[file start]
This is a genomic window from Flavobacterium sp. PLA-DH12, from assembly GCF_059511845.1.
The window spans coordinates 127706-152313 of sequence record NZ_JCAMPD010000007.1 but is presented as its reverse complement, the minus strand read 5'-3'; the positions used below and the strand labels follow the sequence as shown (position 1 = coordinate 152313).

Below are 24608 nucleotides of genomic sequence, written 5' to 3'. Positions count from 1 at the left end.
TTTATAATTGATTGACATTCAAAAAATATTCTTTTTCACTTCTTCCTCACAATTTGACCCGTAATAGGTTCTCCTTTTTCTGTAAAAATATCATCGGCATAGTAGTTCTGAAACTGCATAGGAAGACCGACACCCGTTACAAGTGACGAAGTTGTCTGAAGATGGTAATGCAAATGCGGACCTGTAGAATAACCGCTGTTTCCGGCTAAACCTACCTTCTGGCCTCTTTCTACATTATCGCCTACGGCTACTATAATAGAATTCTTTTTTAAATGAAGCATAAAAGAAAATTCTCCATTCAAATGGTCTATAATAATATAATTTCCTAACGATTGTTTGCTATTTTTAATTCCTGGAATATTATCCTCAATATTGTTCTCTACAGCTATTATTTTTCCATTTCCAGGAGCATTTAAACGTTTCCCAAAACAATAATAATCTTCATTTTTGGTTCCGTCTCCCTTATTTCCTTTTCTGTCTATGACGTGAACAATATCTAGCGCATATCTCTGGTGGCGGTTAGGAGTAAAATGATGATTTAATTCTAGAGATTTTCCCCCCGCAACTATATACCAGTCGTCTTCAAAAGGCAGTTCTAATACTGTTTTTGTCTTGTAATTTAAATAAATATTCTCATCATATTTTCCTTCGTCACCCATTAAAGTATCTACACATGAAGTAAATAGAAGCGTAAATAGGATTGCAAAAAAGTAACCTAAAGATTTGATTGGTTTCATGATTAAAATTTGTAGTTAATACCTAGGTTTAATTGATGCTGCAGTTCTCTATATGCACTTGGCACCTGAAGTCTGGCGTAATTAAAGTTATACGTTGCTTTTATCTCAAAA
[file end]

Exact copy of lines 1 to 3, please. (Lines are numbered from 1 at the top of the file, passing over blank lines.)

This is a genomic window from Flavobacterium sp. PLA-DH12, from assembly GCF_059511845.1.
The window spans coordinates 127706-152313 of sequence record NZ_JCAMPD010000007.1 but is presented as its reverse complement, the minus strand read 5'-3'; the positions used below and the strand labels follow the sequence as shown (position 1 = coordinate 152313).

Below are 24608 nucleotides of genomic sequence, written 5' to 3'. Positions count from 1 at the left end.